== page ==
Rescuing movie viewers from endless browsing — and introducing them to hidden gems — is satisfying to a Times critic.
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The phrase “service journalism” is a loaded one, particularly among arts critics, who are constantly worrying that their thoughtful and nuanced criticism is being reduced to a yes or no binary — fresh or rotten fruit, if you will. Am I contributing to the cultural conversation, we worry, or merely serving as a consumer guide? But as the writer who curates the New York Times lists of the best movies to watch on Netflix and on Amazon Prime Video, and the best movies and TV shows to see on Hulu, I’ve come not only to accept the label of service journalism, but to embrace it.
These lists of recommendations, which The Times has published for several years, are the very definition of service journalism — an attempt to weed through a seemingly limitless library of content and direct readers to movies and TV shows that are worthy of their precious time and attention. I’ve written deeply researched books, assembled narrative storytelling podcasts, gathered oral histories and labored over think pieces. None of that will prompt as many old friends and new introductions to exclaim, “Oh, I use that all the time!” And it’s satisfying, thrilling even, to me as both a journalist and a movie lover to hear that I’ve shined a light on a film that might not have caught their attention otherwise.
It wasn’t always like this. In 2012, when I started working as a professional film critic — that is, paid in American currency, rather than in free DVDs or movie tickets — the theatrical release was still considered the be-all and end-all of cinematic consumption. Amazon had only made its Instant Video service available to Prime members the previous year. Netflix’s streaming platform was five years old and not exactly bursting with options. “Straight-to-video” was still bandied about as a pejorative, indicating that if a movie didn’t play in theaters, it must be suspect.
That has, to put it mildly, changed considerably over the past decade. The theatrical release is often just a stop on the marketing campaign behind the film en route to its final home: video on demand or a streaming service, where most of its audience will see it. Oscar winners, including “Nomadland” and “CODA,” were released immediately to streaming platforms. Audiences increasingly prefer watching films, even for the first time, at home. Today’s film critic needs a keen understanding of how the streaming landscape affects viewership habits and exposure to films new and old — and the role we play as streaming libraries grow larger and more difficult to navigate.
With that in mind, The Times launched a guide to the 50 best movies on Netflix in the United States in 2017; its quick success prompted our Amazon Prime Video guide the next year, and they were joined by a Hulu guide in 2020. These lists are updated about once a week. (The interest in streaming coverage was, as you might expect, greatly escalated by the coronavirus pandemic — particularly during the early days of stay-at-home orders, when readers were hungry for bingeing suggestions.)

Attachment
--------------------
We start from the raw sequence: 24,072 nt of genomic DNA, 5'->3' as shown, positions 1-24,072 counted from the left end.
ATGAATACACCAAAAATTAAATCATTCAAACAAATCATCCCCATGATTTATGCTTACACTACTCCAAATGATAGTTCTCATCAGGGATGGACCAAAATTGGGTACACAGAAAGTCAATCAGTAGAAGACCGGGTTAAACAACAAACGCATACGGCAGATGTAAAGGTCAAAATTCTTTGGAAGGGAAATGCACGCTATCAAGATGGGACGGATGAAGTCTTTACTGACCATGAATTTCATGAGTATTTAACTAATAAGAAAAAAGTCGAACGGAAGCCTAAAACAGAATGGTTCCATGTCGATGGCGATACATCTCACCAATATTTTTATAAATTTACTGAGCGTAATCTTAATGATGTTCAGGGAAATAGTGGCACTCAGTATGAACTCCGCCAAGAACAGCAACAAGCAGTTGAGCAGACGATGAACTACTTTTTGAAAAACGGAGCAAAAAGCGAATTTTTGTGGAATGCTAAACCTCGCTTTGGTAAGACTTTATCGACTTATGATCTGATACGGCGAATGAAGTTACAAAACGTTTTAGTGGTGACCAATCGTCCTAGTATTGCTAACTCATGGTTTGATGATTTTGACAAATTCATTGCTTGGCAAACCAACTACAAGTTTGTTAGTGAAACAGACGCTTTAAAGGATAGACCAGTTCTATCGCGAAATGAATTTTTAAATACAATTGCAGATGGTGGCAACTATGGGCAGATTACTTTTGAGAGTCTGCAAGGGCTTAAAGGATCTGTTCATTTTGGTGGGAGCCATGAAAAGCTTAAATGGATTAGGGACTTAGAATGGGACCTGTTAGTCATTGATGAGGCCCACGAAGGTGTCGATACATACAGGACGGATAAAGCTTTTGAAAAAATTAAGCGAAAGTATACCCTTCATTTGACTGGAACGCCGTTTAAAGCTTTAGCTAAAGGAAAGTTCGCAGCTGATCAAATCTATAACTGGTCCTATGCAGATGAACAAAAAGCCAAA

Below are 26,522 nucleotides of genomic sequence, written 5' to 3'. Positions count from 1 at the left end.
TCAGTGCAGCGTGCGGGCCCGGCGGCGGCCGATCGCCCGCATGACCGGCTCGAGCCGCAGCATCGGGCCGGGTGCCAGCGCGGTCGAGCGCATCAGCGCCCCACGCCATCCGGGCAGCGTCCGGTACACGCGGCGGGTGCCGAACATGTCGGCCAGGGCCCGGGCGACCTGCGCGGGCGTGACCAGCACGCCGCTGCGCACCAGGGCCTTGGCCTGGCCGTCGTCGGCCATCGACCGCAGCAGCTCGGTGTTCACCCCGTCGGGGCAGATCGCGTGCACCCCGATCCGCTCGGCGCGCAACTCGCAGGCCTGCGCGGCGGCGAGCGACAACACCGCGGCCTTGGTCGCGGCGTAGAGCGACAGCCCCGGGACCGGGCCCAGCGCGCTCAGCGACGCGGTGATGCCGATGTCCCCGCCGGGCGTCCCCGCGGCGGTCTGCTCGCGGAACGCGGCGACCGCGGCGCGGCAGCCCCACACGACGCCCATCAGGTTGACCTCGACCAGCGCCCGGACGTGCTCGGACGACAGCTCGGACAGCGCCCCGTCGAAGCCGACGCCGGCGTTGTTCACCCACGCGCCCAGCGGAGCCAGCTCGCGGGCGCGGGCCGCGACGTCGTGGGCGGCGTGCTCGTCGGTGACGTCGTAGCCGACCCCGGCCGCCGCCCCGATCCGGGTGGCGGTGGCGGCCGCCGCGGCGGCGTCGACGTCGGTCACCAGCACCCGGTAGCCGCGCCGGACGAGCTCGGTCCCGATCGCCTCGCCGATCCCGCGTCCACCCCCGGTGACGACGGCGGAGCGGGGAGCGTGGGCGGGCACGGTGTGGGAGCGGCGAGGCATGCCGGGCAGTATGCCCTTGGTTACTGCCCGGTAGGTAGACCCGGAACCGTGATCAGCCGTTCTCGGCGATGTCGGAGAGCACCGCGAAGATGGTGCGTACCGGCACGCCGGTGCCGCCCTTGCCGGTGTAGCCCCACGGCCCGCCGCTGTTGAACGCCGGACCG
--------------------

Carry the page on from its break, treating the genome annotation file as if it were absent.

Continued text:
Curating and maintaining the lists, which can include 300 recommendations all together, is a big job. Keeping the lists accurate as various titles come and go from the streaming services (sometimes with warning, sometimes without) requires the upkeep of multiple spreadsheets, subscriptions and browser plug-ins, as well as copious use of the Just Watch aggregator, which tracks where movies are streaming and renting, as well as new arrivals and popular titles on each platform.
I never recommend a movie I haven’t seen. That’s where the traditional film critic model comes back into play. My regular assignments — which include reviewing new theatrical releases, covering film festivals, rounding up new Blu-ray titles and seeking out less-celebrated streaming gems — often provide a first look at movies that eventually make their way onto these lists. And since any movie may eventually land on a streaming platform, every one I see, for work or for pleasure, may be included in one of these guides, I’m always taking notes or even writing advance capsule reviews.
It amounts to a lot of work, yes. But I’m not exactly spending my days in the coal mines; I get to make a living watching movies and writing about them in a way that piques the curiosity of readers and hopefully prompts further investigation. It’s a delightful duty to perform, and a service that I count myself lucky to provide.